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LAFF ’08 INTERVIEW | “Loot” Director Darius Marder

LAFF '08 INTERVIEW | "Loot" Director Darius Marder

[EDITOR’S NOTE: indieWIRE is profiling the Narrative and Documentary Competition filmmakers who are screening their films at the Los Angeles Film Festival as world premieres.]

Screening in the Documentary Competition at the Los Angeles Film Festival, Darius Marder‘s “Loot” follows Lance Larson, a second generation treasure hunter. His current project is two World War II veterans who buried treasure after the war, one in Austria and the other in the Philippines. Larson is determined to find the riches. Marder’s debut film parallels this search with revelations from the past, showing a quest for closure. The director talked to indieWIRE about “Loot” and his hopes for LAFF.

What initially attracted you to filmmaking?

I hate when people say “I’m a visual person” -but I think I am. I’ve always known that I wanted to tell stories but the thought of writing a book makes me want to die. Something about being locked into my own brain makes me panic. The first film I made was a silent super 8 film – all of a sudden I could breath. I knew as soon as I started splicing the film together that I didn’t have to panic anymore and I would never do any thing else.

What was the inspiration for this film?

I had just quit my job. I was a chef making good money. I had two kids and was living in NYC and one day I quit everything to make a film – I didn’t know what film but figured if I was going to do it I needed to commit. I was sitting on a park bench in Brooklyn watching my kids in the sandbox and I got to talking to another father sitting next to me. He asked me what I did and I told him I was a filmmaker – cause that’s what I was doing – kind of. He had just moved from Utah and told me about this Mormon used car salesman that he knew who was going to try to help a veteran recover his stolen jewels from Austria. I told him I wanted to make that film. He decided he would produce it and within the week we had flown to Utah and started filming.

Please elaborate on your approach to making the film…

From the moment I heard about this story I had the idea that I could make a new kind of documentary – a slight variation of the genre. I wanted to make a documentary that communicated a story as a narrative would with out exposition letting depth rise to the surface without being prodded. But not just a varite doc. A fable-like quest that unfolds with well structured scenes – scenes we watch for symbolism not just information. I thought a lot about these scenes as I shot – using the camera to bring forth the layers of meaning that are always present in every situation. This meant trying to stay attuned at all times to what was really going on and to try to move instinctively with the camera to reflect that. As we shot I also edited – this was very important because it connected me with the story and informed me further while I was shooting. In a way I tried to distance my self from simply “documenting” – there’s something so sterile about that word. This story is about what is buried – the lurking truth that is not seen on the surface. It was my job to allow this truth to be felt even when it was not seen.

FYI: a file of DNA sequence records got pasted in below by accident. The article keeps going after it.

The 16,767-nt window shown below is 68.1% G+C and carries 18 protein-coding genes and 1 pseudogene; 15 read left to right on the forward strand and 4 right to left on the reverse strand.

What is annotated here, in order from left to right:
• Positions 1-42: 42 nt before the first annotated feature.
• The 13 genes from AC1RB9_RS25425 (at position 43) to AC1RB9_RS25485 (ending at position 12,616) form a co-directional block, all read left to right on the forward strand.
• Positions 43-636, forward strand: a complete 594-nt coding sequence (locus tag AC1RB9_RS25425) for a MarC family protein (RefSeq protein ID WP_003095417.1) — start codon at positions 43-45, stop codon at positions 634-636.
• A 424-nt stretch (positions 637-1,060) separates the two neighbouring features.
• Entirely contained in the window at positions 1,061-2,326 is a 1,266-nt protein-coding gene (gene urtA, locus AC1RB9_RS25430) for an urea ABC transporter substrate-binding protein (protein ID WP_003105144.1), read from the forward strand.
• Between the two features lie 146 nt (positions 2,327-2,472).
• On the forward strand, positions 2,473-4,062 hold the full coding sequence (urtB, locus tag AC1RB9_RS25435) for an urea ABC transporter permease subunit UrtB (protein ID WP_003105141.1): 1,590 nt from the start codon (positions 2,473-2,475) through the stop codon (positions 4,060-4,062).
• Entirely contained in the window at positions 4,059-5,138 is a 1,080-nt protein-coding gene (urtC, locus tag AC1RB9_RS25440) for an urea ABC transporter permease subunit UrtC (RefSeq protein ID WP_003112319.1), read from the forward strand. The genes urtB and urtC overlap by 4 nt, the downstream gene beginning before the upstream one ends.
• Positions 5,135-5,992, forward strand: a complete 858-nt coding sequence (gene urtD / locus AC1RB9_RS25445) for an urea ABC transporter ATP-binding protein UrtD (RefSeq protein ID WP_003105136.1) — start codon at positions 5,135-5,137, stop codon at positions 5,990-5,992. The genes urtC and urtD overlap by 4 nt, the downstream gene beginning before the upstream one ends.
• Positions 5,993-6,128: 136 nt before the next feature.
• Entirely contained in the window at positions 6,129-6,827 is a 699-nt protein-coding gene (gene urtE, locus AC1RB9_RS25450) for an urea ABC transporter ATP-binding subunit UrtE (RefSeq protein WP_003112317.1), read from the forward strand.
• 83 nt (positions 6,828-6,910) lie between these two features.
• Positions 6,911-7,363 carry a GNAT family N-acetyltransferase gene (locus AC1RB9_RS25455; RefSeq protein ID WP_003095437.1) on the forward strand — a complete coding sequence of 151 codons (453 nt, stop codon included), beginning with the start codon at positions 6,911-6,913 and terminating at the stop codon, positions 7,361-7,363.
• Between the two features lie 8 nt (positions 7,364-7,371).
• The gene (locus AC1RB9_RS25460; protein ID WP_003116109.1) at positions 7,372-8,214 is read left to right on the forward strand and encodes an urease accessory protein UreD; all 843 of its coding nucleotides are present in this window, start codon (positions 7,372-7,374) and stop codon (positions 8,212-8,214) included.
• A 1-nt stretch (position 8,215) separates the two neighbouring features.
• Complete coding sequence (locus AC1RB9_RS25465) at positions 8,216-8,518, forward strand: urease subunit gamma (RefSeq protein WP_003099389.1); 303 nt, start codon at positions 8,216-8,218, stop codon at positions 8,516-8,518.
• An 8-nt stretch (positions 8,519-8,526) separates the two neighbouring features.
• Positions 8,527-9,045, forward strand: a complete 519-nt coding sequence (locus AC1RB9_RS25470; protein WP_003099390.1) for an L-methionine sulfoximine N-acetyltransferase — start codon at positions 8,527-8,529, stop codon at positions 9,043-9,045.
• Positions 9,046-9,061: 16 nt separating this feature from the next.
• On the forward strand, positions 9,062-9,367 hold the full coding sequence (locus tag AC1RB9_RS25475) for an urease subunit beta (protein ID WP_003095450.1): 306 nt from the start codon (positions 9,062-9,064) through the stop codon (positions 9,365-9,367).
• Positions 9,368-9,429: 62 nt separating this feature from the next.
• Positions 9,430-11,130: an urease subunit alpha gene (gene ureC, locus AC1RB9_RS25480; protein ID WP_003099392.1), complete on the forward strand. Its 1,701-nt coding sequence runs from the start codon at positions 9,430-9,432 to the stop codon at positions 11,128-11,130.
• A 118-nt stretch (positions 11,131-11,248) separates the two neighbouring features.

What were some of the biggest challenges you faced in making the film?

So many challenges. Apart from the artistic/creative challenges there was simply the huge challenge of how to make a film with no money and two kids while living in NYC. I could have never foreseen just how tough it would get. Towards the middle of the process I found my self basically alone with over 400 hours of footage, no job and no end in sight. I felt strongly that if I caved and got a job that it would be over – I would never finish. I knew I needed to be working every single day and not stop until it was done. Somehow I managed to do this – amassing debt and receiving magical support at unexpected times – but at times it almost broke me. at a certain point people around you start thinking you’re nuts and you start thinking you’re nuts. Luckily my wife never did – she supported the entire process despite the obvious impracticality.

Another huge challenge was committing over and over to what I wanted the film to be. There are so many ways – tricks to use to infuse a film with drama. Dan Campbell (producer) and I decided early on that we would crash and burn rather than manipulate the film toward a contrived end. easy in theory but in practice it was a long, at times dark, journey of faith.

What are your goals for the Los Angeles Film Festival?

This is where my work meets the world and I hope the film catches people like wild fire setting it on a course to be seen by many and bringing me and my family some long awaited and desperately needed money. I also want to see some films and have a couple beers.

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